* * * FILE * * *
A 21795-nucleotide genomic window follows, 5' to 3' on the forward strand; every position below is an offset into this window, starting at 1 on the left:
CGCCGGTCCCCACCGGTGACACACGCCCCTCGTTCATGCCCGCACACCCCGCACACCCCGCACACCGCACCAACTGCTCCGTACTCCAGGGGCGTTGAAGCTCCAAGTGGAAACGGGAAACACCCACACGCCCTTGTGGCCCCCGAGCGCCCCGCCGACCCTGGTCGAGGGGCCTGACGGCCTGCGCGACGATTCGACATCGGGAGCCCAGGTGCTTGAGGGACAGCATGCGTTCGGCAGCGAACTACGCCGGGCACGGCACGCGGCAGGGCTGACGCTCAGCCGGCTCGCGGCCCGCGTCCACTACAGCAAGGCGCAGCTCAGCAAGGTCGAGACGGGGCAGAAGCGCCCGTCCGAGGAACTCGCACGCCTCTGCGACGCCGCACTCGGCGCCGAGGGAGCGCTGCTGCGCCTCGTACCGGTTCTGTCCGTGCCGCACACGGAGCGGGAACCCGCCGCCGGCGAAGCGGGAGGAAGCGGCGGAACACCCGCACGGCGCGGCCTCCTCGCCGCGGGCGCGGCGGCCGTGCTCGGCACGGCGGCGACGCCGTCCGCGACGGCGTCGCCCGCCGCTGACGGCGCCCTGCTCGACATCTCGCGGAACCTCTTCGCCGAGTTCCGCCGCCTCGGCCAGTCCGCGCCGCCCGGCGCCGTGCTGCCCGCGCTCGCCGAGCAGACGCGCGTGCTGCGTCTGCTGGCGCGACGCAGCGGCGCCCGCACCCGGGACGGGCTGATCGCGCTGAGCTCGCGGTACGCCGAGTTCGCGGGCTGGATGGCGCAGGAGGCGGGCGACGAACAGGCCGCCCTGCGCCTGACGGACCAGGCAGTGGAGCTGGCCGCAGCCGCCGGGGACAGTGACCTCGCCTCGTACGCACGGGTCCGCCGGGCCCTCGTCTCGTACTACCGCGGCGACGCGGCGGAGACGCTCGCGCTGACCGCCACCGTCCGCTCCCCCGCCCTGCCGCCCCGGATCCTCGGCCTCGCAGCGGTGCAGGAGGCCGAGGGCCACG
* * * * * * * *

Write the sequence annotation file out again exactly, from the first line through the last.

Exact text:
A 21795-nucleotide genomic window follows, 5' to 3' on the forward strand; every position below is an offset into this window, starting at 1 on the left:
CGCCGGTCCCCACCGGTGACACACGCCCCTCGTTCATGCCCGCACACCCCGCACACCCCGCACACCGCACCAACTGCTCCGTACTCCAGGGGCGTTGAAGCTCCAAGTGGAAACGGGAAACACCCACACGCCCTTGTGGCCCCCGAGCGCCCCGCCGACCCTGGTCGAGGGGCCTGACGGCCTGCGCGACGATTCGACATCGGGAGCCCAGGTGCTTGAGGGACAGCATGCGTTCGGCAGCGAACTACGCCGGGCACGGCACGCGGCAGGGCTGACGCTCAGCCGGCTCGCGGCCCGCGTCCACTACAGCAAGGCGCAGCTCAGCAAGGTCGAGACGGGGCAGAAGCGCCCGTCCGAGGAACTCGCACGCCTCTGCGACGCCGCACTCGGCGCCGAGGGAGCGCTGCTGCGCCTCGTACCGGTTCTGTCCGTGCCGCACACGGAGCGGGAACCCGCCGCCGGCGAAGCGGGAGGAAGCGGCGGAACACCCGCACGGCGCGGCCTCCTCGCCGCGGGCGCGGCGGCCGTGCTCGGCACGGCGGCGACGCCGTCCGCGACGGCGTCGCCCGCCGCTGACGGCGCCCTGCTCGACATCTCGCGGAACCTCTTCGCCGAGTTCCGCCGCCTCGGCCAGTCCGCGCCGCCCGGCGCCGTGCTGCCCGCGCTCGCCGAGCAGACGCGCGTGCTGCGTCTGCTGGCGCGACGCAGCGGCGCCCGCACCCGGGACGGGCTGATCGCGCTGAGCTCGCGGTACGCCGAGTTCGCGGGCTGGATGGCGCAGGAGGCGGGCGACGAACAGGCCGCCCTGCGCCTGACGGACCAGGCAGTGGAGCTGGCCGCAGCCGCCGGGGACAGTGACCTCGCCTCGTACGCACGGGTCCGCCGGGCCCTCGTCTCGTACTACCGCGGCGACGCGGCGGAGACGCTCGCGCTGACCGCCACCGTCCGCTCCCCCGCCCTGCCGCCCCGGATCCTCGGCCTCGCAGCGGTGCAGGAGGCCGAGGGCCACG